Merck, known as MSD outside North America and Mexico, has announced that it is working to initiate the manufacture of licensed doses of the product, for which the US Food and Drug Administration (FDA) approval was announced on December 19, 2019.
Licensed doses are expected to become available in the third quarter of 2020, according to the company. Reuters also reported that Merck plans to price the product at the ‘lowest possible’ access cost for low- and middle-income countries.
Ervebo (Ebola Zaire vaccine (rVSVΔG-ZEBOV-GP)) is a genetically engineered, live, attenuated vaccine, administered as a single-dose injection, indicated for patients of 18 years and older.
Anna Abram, FDA deputy commissioner for Policy, Legislation, and International Affairs, stated that the risk of Ebola virus disease spread in the US remains low.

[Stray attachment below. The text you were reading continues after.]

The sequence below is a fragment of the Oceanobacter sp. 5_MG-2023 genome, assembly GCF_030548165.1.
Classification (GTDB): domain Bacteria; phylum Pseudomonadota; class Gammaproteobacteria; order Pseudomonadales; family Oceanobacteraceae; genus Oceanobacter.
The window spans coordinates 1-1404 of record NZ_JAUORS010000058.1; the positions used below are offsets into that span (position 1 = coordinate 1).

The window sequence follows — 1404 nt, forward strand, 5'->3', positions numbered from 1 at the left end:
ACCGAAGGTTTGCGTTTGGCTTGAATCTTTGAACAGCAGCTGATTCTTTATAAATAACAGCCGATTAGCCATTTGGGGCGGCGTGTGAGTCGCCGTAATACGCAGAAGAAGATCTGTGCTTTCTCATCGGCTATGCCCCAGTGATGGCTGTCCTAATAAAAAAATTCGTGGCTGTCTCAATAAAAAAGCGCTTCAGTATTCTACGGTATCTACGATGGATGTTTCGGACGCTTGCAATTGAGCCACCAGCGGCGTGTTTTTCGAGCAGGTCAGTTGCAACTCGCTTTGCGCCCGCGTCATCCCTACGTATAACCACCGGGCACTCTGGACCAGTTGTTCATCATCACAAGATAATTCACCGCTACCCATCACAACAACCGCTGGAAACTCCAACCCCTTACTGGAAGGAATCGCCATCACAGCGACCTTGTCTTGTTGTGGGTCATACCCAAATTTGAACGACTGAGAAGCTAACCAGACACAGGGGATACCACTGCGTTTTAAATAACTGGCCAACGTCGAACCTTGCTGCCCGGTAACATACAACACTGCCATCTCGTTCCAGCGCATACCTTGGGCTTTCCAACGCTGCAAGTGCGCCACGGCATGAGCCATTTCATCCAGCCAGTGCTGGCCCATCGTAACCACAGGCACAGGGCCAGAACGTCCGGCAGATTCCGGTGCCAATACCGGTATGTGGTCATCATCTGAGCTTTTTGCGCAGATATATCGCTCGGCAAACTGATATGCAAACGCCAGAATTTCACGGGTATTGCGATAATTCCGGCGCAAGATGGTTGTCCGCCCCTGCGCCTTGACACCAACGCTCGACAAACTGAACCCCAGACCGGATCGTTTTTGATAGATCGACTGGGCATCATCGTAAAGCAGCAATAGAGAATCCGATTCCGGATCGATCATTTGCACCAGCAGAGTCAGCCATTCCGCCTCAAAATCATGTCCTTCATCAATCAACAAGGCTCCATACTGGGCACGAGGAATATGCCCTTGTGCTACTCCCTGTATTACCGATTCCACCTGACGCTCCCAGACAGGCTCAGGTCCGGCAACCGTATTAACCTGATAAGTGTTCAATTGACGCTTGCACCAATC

The product has been distributed in the Democratic Republic of Congo since 2018, in order to fight the currently ongoing, world’s second largest outbreak of Ebola virus disease. Another outbreak in Guinea, Liberia and Sierra Leone resulted in the death of more than 11,000 people from 2014 to 2016.
Merck’s vaccine was approved by the European Medicines Agency (EMA) about a month prior to the FDA approval, after going through a long development journey.
Gavi, the vaccine alliance backed by Bill and Melinda Gates Foundation, announced in December a five-year investment of $178m (€160m) to create a stockpile of 500,000 vaccines that will be distributed for free in low and middle-income countries.